Yellowtail Snapper, Ocyurus chrysurus
Yellowtail snapper are tropical reef fish that are most abundant in the Bahamas, south
Florida, and in the Caribbean Sea. Off Cuba, spawning occurs in deepwater during March
through August (Piedra 1969). Yellowtail snapper grow to 5.4 inches fork length (FL) at age
1 and can reach about 16.9 inches at age 14 (Table 1; Johnson 1983). Females attain
sexual maturity between 11.4 inches and 12.2 inches FL. These lengths correspond to
average lengths found for 3–4 year-old yellowtail snapper (Johnson 1983).
Juvenile yellowtail snapper feed primarily on benthic invertebrates, crustaceans, and
detritus. Adults most frequently eat crabs, fish eggs and larvae, jellyfish, and juvenile
fishes (Randall 1967).
The 2005 Florida landings of yellowtail snapper were 1,806,90 pounds. Seventy-five
percent of the statewide landings came from the gulf coast. The commercial fishery
accounted for 73% of the statewide yellowtail snapper landings in 2005. Both commercial
and recreational fisheries are centered in south Florida (Figs. 1, 2).
The distribution of landings between commercial and recreational fishers has changed
from being fairly evenly distributed during 1982–1992 to one dominated by commercial
landings during 1993–2005.
The 2005 total landings of yellowtail snapper were 2% lower than the average landings in
the previous five years (2000-2004) and were 20% lower than the 1982–2005 historical
average landings (Fig. 3). Between 1982 and 2000, total landings on the Atlantic coast
fluctuated without trend, with the 2000 landings at about 267,000 pounds (Fig. 3).
Landings from 2001-2003 on the Atlantic coast have been lower, averaging about 167,000
pounds, however landings since 2003 have been increasing to about 451,000 pounds in
2005. Gulf coast landings increased to a nearly 3.5 million pound peak in 1991, dropped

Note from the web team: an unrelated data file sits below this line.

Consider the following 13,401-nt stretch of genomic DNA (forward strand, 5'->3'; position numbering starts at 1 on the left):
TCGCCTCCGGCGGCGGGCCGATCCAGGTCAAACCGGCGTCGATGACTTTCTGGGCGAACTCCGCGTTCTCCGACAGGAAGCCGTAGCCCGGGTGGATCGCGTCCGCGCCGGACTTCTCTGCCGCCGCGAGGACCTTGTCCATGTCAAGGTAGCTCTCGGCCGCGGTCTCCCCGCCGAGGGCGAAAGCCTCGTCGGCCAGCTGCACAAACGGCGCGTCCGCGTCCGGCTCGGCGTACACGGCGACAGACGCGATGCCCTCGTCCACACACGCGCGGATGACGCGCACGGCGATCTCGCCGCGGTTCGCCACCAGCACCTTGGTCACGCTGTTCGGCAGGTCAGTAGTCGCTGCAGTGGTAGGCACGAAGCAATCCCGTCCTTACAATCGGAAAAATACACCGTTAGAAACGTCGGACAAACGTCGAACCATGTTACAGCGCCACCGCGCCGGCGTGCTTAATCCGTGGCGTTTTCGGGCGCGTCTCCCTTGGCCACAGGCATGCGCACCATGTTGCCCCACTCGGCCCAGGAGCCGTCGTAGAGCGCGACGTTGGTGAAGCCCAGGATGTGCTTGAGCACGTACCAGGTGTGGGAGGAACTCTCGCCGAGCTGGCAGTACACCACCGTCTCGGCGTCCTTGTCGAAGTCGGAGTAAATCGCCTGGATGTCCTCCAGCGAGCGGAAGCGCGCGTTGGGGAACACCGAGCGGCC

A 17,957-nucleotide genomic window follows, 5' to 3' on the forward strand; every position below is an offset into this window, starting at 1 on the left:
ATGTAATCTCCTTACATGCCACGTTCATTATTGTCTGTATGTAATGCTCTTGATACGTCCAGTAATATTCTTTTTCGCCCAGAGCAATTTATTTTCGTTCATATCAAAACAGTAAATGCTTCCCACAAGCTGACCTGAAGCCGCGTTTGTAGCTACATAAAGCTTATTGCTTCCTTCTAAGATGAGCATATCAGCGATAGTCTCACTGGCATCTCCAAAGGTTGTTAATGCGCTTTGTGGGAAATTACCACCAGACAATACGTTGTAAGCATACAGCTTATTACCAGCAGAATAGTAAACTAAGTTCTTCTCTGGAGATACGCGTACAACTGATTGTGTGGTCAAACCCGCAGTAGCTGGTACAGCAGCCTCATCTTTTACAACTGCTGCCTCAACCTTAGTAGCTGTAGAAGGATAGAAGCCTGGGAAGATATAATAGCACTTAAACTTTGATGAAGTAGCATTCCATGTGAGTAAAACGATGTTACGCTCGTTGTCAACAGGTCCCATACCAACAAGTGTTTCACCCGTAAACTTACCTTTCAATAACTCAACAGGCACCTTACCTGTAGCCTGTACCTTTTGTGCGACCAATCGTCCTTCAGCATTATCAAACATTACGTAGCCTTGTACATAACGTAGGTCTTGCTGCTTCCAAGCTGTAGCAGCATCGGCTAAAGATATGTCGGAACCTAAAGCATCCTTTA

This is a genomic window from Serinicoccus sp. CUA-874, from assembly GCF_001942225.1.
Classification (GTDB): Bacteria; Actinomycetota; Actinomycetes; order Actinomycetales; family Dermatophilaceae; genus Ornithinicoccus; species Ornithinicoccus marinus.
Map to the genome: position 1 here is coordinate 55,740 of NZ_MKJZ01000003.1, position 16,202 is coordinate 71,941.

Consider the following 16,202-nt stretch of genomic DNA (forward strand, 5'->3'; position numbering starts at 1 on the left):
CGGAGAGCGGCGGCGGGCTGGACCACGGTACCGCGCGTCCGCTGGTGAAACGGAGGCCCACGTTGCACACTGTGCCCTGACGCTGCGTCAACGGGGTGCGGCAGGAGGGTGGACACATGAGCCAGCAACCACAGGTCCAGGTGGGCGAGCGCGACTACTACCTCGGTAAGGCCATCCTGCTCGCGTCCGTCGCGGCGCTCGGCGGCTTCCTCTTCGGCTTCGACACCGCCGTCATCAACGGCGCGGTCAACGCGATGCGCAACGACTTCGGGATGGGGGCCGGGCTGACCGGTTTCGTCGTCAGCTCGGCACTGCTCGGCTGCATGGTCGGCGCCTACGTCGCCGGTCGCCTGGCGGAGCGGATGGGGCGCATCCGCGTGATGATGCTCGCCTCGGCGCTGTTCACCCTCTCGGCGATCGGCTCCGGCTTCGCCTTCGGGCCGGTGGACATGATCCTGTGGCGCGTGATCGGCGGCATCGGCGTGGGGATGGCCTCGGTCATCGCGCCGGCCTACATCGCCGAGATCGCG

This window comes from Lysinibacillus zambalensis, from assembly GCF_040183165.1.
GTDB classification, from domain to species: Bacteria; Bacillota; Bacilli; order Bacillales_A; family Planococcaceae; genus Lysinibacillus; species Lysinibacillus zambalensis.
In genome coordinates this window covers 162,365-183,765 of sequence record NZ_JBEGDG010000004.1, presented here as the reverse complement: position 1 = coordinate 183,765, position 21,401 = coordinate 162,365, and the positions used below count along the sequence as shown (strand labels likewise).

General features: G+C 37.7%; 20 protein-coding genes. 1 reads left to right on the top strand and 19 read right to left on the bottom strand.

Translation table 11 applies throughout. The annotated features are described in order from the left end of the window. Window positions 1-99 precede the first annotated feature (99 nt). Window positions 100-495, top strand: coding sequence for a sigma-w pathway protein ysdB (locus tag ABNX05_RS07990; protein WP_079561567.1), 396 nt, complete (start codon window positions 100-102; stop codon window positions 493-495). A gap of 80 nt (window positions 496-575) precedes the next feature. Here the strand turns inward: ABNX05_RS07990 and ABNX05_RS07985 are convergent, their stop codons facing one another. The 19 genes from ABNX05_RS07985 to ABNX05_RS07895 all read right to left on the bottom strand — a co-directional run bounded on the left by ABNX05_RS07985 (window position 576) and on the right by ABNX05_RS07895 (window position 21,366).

to about 1.7 million pounds in 1996, and have been fluctuating around about 1.8 million
pounds since. In 2005, total landings on the gulf were 1.4 million pounds (Fig. 3).
Commercial catch rates showed somewhat similar trends on both coasts, starting at a
plateau in 1993, declining until 1996 or 1997, increasing through 1999 then holding steady
through 2005, however, there is a slight drop in catch rates for 2004 and 2005 on the
Atlantic coast (Figs. 4, 5).
Total recreational catch rates for anglers fishing for yellowtail snapper were lower on the
Atlantic coast than they were on the gulf coast. After increasing during the late 1980s and
early 1990s, rates on the Atlantic coast held steady between 1992 and 1998. Catch rates
were higher during 1999–2001 then declined through 2003, and have rebounded in 2004
and 2005 (Fig 6). Catch rates on the gulf coast have been highly variable; no consistent
pattern appeared during the time series, however catch rates have been lower than
average since 2002 (Fig. 7).
Current regulations for yellowtail snapper include a 12” total length minimum size limit in
all state and federal waters off Florida. The catch of yellowtail snapper is also limited by
the 10-snapper aggregate bag limit for recreational anglers and the licensing
requirements for commercial fishers. Huntsman et al. (1992) provided the initial stock
assessment for yellowtail snapper on the Atlantic coast; based on data through 1990. At
that time, they estimated the fishing mortality rate as 0.48 per year. The most recent
assessment (Muller et al. 2003) included age-structured assessment models that
incorporated various data on the fishery catch, effort, and relative abundance trends for
yellowtail snapper through 2001. Within a Southeast Assessment and Data Review
(SEDAR) framework the findings from the assessment analysis indicated that yellowtail
snapper were neither undergoing overfishing nor overfished. With the recommended use
of a stock-recruitment steepness parameter value of 0.8, the point estimates of maximum
sustainable yield (MSY) ranged from 941 mt to 1,366 mt taken with an Fmsy of about 0.35
per year. The base-model point estimates for the control-rule ratios used to judge
compliance with the Sustainable Fisheries Act were 0.62 and 0.65 for F2001/Fmsy and
1.06 and 1.35 for SSB2001/SSBmsy (Muller et al. 2003).
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